I don’t think anybody needs to go to Hollywood; Let the Marvel executives go to Hollywood, and Hollywood will make their movies. But for everybody else that’s making the movies we love – exploitation movies, horror movies, genre movies, whatever you want to call them – those can be made anywhere. And they should be! The more creative input we have from the larger number of people, the better the movies will get, and so we celebrate these homegrown movies. They’re great, and the thing they don’t have, and it’s the reason it’s important that festivals honor them, is that they don’t have marketing budgets. You need a million bucks to market an unknown film, to get it known by the public. It’s not an easy thing; The gatekeepers are not going to help you. Netflix and Amazon Prime, the film studios and the big exhibitors, they’re not going to help you. So we’re trying to create something that helps these films get noticed.
Sunday night is all about Sleepaway Camp, closing out the weekend by saluting one of the most quintessential horror films of the last four decades. What plans have you in place with regard to guests and screenings?
It’s the 40th anniversary of Sleepaway Camp, one of the strangest and yet most influential slashers of the ’80s, and Felissa Rose is everybody’s favorite convention attendee. We have the original Sleepaway Camp, and then we’ve asked anybody else who was in Sleepaway Camp, Sleepaway Camp II or III, to also join us. It also happens to be one of the favorite movies of Chris Jericho, who’s bringing his band, Fozzy, to the Jamboree, and he’s going to riff on the movie – along with me and Jonah Ray (MST3K). We have the cast, the movies, the riffers and the fans who love those movies, which we’re turning into an all-night slumber party. Monday is Columbus Day and nobody has to go to work, so we think we’ll probably go until pretty close to dawn on that last night. There’s four movies, a lot of stuff between the movies, with the interviews and Fozzy. That’s sort of the ultimate wrap-up party where we’re going to use your last ounce of energy to finish off the weekend.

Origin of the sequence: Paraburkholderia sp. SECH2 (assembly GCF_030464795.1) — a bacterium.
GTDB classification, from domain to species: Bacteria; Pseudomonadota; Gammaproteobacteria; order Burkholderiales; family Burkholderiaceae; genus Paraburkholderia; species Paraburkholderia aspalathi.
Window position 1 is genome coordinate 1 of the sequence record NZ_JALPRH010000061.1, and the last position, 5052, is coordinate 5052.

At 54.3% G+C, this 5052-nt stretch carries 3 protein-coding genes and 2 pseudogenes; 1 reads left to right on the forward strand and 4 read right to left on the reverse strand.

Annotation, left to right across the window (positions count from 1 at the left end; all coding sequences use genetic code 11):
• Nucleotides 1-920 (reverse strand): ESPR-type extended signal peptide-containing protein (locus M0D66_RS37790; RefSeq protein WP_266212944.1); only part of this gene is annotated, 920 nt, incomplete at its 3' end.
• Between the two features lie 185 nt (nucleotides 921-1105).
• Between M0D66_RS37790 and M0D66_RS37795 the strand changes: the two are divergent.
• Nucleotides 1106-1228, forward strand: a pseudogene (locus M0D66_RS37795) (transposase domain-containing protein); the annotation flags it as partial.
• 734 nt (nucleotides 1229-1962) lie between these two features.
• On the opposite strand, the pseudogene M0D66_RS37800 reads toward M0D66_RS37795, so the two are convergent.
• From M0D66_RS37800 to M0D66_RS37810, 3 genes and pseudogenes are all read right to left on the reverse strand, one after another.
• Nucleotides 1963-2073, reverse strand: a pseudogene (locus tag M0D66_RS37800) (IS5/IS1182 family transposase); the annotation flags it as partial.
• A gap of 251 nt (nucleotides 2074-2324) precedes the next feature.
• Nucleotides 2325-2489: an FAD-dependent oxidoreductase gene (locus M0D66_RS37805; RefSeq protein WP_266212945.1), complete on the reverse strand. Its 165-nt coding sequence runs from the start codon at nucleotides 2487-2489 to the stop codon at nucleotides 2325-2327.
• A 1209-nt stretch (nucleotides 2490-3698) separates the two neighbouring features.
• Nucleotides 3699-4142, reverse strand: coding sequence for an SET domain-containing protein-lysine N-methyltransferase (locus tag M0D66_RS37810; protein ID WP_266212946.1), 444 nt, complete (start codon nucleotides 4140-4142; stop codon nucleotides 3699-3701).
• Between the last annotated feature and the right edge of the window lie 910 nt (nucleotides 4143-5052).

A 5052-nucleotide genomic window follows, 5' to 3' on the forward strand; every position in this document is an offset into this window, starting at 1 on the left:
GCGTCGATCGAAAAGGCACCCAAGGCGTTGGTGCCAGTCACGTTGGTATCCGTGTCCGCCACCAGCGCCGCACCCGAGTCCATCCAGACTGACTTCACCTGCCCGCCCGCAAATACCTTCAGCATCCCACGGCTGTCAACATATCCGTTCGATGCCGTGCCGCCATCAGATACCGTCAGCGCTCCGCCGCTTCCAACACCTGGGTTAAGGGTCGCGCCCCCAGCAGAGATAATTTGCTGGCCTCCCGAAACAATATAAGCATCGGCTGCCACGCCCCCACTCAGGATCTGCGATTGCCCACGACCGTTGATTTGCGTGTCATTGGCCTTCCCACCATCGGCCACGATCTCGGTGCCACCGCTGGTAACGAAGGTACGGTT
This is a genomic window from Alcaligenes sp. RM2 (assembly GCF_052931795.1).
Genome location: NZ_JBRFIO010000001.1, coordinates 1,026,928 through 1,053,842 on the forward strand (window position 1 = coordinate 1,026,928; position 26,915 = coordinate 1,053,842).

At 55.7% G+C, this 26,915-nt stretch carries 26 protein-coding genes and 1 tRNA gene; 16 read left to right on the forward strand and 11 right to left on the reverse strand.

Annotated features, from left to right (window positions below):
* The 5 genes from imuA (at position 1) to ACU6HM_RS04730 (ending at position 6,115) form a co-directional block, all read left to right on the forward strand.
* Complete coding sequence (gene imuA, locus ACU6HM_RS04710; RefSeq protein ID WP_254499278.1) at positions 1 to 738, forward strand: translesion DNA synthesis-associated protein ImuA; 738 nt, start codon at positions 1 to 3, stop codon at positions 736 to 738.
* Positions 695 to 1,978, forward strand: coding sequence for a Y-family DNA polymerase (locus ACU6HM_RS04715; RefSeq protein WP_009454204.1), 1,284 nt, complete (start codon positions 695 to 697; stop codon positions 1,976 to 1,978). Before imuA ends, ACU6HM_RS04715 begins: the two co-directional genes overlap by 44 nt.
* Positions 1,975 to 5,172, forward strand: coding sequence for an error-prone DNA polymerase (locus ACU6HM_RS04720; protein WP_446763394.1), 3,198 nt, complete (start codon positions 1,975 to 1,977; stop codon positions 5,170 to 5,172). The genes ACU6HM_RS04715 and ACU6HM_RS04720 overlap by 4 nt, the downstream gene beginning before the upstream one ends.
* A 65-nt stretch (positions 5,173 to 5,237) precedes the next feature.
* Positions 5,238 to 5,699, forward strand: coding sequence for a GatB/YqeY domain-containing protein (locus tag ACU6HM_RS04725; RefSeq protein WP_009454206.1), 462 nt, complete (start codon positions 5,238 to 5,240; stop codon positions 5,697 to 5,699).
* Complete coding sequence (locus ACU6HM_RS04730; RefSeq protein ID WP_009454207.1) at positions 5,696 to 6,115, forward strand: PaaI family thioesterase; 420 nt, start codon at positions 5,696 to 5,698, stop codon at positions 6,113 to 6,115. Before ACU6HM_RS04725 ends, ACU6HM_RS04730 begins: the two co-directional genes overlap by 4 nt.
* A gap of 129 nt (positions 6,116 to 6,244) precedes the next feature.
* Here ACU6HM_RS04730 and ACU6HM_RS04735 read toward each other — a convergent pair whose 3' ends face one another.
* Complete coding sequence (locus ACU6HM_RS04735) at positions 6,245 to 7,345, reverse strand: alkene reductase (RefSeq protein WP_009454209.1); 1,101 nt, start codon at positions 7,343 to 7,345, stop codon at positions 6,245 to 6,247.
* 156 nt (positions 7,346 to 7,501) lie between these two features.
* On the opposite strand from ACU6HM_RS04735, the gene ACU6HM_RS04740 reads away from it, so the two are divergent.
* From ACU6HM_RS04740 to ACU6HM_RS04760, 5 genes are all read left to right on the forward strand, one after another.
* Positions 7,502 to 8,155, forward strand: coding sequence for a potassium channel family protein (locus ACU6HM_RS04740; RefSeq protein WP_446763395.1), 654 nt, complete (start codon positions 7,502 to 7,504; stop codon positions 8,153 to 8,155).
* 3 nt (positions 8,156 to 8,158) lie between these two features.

The Huby indie film winners have been announced, and it’s a group of folks whose features and shorts embody that Joe Bob Briggs philosophy of “Fuck Aspiring.” This is also the world premiere of Mutilator 2, right?
Buddy Cooper, the same guy that made Mutilator, nearly 40 years later he’s making Mutilator 2! We have a couple of Drive-In world premieres, and the shorts are excellent as well. That program will probably run until 3:30 in the morning. It’s a lot of film to show that night, but that’s sort of “Mutant Day.” The opening day is always for socializing among the mutants. We have a welcome BBQ, karaoke and a lot of John Brennan and The Bigfeet music.
I’ve seen some online chatter of threats of a mass singalong …
Oh, yeah! We’re definitely singing “Fall Break.”
For more information on the third annual Joe Bob Briggs World Drive-In Movie Festival and Jamboree, click here.